Version: v1, Published online: 1998
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5. Defeasibility theories
A basic objection to the foundationalist’s and coherentist’s accounts of justification is that neither seems to be able to show that a true belief which satisfied their accounts would be non-accidentally true. First, as the neighbour/lights case showed, a true belief could be fully justified on their accounts, but not be knowledge. Second, as the Pyrrhonians pointed out, either the beliefs seem to rest upon arbitrary foundations or they seem to be only one of many, equally coherent sets of beliefs. The defeasibility theory was developed, in part, to address these issues. It holds, roughly, that it is not only the evidence that one possesses that makes a belief warranted; it is equally important that there is no defeating evidence that one does not possess. That is, in order for a belief to be warranted it must not only be justified (in the sense required by either the foundationalists or the coherentists) but its justification must be such that there is no truth which, if added to the reasons that justify the belief, is such that the belief would no longer be justified (see Knowledge, defeasibility theory of).
The defeasibility theory can explain why it is not a cognitive accident that the warranted belief is true. If any of the important supporting reasons (those that if removed would destroy the justification) were false, then adding the denial of those reasons (in other words, adding the truth) to one’s beliefs would undermine the justification. In addition, if there is evidence that one does not possess such that it makes it an accident that the belief is true, the propositions describing that evidence would undercut the justification.
A well-known case will help to illustrate this (see Gettier problems). Suppose that I know Tom Grabit well and I see what appears to be Tom stealing a library book: I come to believe that Tom stole a library book. And, let us suppose that Tom did indeed steal the book. Foundationalists and coherentists could deploy their accounts in order to show that the belief is justified. Nevertheless, suppose that, unknown to me, Tom has an identical twin, John, who is a kleptomaniac and was in the library on the day in question and stole a copy of the same book. Even though I arrived at a true belief as a result of good reasoning based upon true propositions, I do not know that Tom stole the book since it is accidental, from the cognitive point of view, that I arrived at the truth. I could just as easily have based my belief on having seen John stealing the book.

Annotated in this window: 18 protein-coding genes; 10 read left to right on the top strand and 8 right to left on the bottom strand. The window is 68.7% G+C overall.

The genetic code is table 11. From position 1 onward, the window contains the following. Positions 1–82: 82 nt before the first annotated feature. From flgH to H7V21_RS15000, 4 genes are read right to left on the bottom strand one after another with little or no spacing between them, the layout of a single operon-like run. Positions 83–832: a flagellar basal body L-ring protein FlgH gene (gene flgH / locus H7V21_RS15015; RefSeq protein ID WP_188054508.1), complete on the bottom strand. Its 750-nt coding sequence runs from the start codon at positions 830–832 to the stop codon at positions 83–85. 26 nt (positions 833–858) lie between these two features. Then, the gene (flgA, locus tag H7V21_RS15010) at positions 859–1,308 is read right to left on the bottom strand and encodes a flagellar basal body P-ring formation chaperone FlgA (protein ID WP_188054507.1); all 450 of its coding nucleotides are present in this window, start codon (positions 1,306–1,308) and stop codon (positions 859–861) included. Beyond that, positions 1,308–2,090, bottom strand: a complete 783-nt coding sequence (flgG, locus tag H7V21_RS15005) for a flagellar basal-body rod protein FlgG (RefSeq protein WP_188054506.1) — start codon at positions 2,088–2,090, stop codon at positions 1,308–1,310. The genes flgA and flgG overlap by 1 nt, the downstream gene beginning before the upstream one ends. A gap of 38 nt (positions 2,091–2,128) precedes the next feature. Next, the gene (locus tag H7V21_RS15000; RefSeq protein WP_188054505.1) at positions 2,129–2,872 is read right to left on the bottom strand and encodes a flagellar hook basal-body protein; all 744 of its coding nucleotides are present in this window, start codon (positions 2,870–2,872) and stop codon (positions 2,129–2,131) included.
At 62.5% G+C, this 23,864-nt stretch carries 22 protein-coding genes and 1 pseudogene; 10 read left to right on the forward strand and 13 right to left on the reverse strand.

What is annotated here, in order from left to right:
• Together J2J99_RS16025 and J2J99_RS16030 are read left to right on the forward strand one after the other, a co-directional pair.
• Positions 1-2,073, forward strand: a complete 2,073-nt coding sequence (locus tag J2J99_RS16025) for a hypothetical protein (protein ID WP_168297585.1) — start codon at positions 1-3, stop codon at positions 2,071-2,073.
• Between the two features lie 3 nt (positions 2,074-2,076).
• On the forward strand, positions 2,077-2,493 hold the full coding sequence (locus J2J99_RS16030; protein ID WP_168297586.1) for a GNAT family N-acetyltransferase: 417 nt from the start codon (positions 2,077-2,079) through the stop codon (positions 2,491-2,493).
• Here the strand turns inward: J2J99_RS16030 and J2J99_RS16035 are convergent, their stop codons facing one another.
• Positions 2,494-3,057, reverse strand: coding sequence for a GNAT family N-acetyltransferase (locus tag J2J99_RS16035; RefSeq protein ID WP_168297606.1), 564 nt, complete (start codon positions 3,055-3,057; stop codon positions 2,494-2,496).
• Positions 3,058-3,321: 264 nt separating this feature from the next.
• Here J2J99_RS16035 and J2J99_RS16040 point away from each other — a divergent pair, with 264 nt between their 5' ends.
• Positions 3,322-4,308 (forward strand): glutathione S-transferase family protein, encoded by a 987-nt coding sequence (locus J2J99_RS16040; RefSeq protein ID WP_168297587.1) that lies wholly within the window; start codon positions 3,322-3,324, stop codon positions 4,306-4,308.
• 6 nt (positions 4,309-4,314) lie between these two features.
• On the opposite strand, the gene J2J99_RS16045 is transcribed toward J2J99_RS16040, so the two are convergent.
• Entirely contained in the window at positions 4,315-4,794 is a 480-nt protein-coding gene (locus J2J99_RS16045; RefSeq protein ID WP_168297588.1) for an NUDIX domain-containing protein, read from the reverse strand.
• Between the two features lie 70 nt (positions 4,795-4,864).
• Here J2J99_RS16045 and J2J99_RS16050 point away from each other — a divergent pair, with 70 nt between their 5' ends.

The defeasibility theorists would point out that the belief that Tom stole the book is defeated; if the true proposition describing John were added to my beliefs, I would no longer be justified in believing Tom stole the book. In general, the defeasibility theory can rule out accidentally true beliefs as warranted because those beliefs would not be able to stand up to the truth.
Nevertheless, the defeasibility theory has its problems. The primary one is that it seems to exclude too much from what we know. Returning to the Grabit Case, suppose that everything is as it was except that Tom does not have a twin but that Tom’s mother sincerely avows the claims about John. Now, there is a true proposition (Tom’s mother has said sincerely that Tom has an identical twin, John) that defeats the original justification. Hence the belief that Tom stole the book would be defeated. But if Tom’s mother were demented and there never was a twin, it seems that I knew all along that Tom stole the book.
Defeasibility theorists have tried to answer this objection by suggesting ways to distinguish between so-called misleading defeaters (for example, Mrs Grabit sincerely avows that Tom has an identical twin, John) and genuine ones (for example, Tom has an identical twin, John), but there is no agreement among epistemologists that any of these suggestions has succeeded in correctly capturing the distinction between genuine and misleading defeaters.
Klein, Peter D.. Defeasibility theories. Knowledge, concept of, 1998, doi:10.4324/9780415249126-P031-1. Routledge Encyclopedia of Philosophy, Taylor and Francis, https://www.rep.routledge.com/articles/thematic/knowledge-concept-of/v-1/sections/defeasibility-theories.
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